Orlanthi Independence

From: Saravan Peacock (saravan@perth.DIALix.oz.au)
Date: Thu 02 Jan 1997 - 07:48:18 EET


Peter Maranci:

> His instinct is to go up by himself into the mountains on a sort
>of personal spiritual pilgrimage, and not to return unless he reaches some
>sort of peace with himself.
>
> Has anyone dealt with solitary spiritual journeys in Glorantha?
>I'd like to hear about them. This isn't (necessarily) intended to be a
>HeroQuest, though the character has done some questing before. The goal,
>rather, is some sort of spiritual enlightenment. He does not intend to
>come back as the same person who started the trip -- if necessary, he'll
>die rather than fail.

Sounds just like a HeroQuest to me - becoming more like one's god. It
sounds like you'd have to get at the core of why the character feels
unease. If it is because he's not exactly like his god, then maybe he
really does have a fundamental flaw - ie no sense of self as anything other
than a mortal parody of an 'impossible' (well immortal anyway) ideal. If
however, he wants to improve himself because he recognises a fundamental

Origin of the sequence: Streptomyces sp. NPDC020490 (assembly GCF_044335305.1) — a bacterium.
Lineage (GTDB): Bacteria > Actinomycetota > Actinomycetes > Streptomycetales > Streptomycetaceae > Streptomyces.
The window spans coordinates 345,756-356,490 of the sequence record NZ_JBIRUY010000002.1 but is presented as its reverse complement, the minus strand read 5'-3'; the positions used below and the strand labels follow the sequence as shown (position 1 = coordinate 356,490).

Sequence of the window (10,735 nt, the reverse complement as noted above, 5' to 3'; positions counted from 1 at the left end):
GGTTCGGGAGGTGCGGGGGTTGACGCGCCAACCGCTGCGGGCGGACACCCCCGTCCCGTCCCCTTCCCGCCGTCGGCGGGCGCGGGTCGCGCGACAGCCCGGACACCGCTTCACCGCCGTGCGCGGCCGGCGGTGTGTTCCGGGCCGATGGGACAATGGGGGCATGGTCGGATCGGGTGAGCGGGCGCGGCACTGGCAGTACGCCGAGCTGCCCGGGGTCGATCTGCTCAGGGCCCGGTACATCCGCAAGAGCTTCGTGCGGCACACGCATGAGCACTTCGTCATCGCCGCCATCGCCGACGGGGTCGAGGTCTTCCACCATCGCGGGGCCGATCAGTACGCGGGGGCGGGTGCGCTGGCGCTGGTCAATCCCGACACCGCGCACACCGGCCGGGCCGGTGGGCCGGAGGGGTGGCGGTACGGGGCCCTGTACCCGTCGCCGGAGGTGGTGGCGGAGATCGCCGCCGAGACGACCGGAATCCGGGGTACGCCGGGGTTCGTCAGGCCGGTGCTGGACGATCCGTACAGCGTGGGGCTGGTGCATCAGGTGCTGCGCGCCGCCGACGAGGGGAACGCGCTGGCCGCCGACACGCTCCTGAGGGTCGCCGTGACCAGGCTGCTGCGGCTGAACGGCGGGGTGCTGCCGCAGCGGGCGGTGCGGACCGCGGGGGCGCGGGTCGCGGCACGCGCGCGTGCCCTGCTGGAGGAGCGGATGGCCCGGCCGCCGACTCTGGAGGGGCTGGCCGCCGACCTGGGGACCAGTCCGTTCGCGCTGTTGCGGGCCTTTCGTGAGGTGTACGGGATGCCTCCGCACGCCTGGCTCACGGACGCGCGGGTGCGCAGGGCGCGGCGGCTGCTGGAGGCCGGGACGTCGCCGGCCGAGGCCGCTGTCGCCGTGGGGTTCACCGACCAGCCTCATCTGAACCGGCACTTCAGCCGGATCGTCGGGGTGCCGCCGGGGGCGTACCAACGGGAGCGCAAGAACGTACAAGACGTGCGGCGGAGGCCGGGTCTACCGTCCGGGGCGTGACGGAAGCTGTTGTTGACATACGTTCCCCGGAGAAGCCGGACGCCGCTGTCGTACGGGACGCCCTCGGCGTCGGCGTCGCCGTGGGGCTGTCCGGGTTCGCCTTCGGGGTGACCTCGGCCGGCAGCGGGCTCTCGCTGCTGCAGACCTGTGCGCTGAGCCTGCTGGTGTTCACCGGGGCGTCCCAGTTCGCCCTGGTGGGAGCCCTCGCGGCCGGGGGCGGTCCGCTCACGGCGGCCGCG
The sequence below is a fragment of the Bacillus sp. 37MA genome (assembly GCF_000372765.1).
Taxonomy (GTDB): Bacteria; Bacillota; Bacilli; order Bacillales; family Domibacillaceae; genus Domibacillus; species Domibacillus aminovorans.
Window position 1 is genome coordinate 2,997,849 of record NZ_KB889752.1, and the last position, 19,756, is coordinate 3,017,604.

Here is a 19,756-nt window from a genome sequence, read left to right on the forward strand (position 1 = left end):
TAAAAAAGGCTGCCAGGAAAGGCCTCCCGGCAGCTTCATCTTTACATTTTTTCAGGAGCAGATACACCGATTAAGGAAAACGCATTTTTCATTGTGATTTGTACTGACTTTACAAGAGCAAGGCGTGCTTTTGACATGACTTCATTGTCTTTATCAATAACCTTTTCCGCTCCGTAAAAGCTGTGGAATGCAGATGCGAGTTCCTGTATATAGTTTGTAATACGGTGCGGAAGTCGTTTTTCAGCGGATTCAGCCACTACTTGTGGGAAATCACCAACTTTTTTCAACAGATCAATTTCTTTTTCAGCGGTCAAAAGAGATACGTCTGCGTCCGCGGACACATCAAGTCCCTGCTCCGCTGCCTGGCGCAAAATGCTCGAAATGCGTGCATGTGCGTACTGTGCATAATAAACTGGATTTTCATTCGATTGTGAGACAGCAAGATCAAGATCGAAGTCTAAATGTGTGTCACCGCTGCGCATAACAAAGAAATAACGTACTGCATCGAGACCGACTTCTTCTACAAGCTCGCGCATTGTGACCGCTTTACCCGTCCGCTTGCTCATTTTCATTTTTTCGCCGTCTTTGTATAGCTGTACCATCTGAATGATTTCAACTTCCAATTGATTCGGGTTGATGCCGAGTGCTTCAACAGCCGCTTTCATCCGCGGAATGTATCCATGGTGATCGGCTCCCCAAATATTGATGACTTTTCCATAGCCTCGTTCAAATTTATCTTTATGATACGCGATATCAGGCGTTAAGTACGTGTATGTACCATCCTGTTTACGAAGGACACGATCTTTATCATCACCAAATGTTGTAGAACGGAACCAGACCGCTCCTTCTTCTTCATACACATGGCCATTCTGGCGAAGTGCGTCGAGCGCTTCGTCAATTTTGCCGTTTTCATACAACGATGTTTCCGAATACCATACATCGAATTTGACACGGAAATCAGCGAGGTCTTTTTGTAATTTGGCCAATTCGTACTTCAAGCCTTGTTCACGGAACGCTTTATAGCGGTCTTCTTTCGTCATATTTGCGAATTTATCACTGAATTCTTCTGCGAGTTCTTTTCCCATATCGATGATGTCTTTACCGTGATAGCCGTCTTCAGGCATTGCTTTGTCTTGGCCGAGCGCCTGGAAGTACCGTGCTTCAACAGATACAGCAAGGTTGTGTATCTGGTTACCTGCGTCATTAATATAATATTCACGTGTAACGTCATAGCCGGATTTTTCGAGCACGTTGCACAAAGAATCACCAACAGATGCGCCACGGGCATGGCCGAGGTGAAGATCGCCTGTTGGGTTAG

problem in his attitude (ie inability to make his own decisions), then
you'll have to concentrate on that. There are doubtless other alternatives.
The first step seems to be for the character to identify the source of his
own unease.

Then, you're right, a spiritual and physical journey is best to come to
some understanding of how to begin to act with more personal will and
decisiveness. The character could foreswear calling for assistance or
guidance for a set period (ie the journey), and then face a number of
trials of moral, practical and magical substance. The aid of a GM would be
great here. Thus the character would be forced to confront the issue of
decision making, and choice, without the coddling support network of his
religion. He needn't make 'the right choices' all the time. He need only
confront the need for choice and then act. Thus he can face a beginning.
The foreswearing of divine aid could even include no casting of Rune Magic
etc.

But remember that there is nothing wrong in wanting to emulate the virtues
of the gods. The goal is not to eschew the gods or realise that the gods
are mere power batteries, but to recognise the Orlanthi belief in
self-reliance and self-determination. A true Orlanthi should be able to
apply himself to any
situation and make decisions from first principles, rather than through an
exhaustive knowledge of the proper path in any given circumstance. Orlanth
is flexible, and changes according to circumstance. I think that is what
his independence signifies.

Having said all that, does everyone recognise the paradox of heroes herein?
Heroes act with a sense of determination (and maybe destiny though I think
not) beyond the bounds of normal mortals. They become extraordinary more
through their own will to follow and create paths of power than anything
else. And yet in the end, by becoming more like their gods, they give up
the free will which allowed them to gain their power.

Cheers

Saravan.

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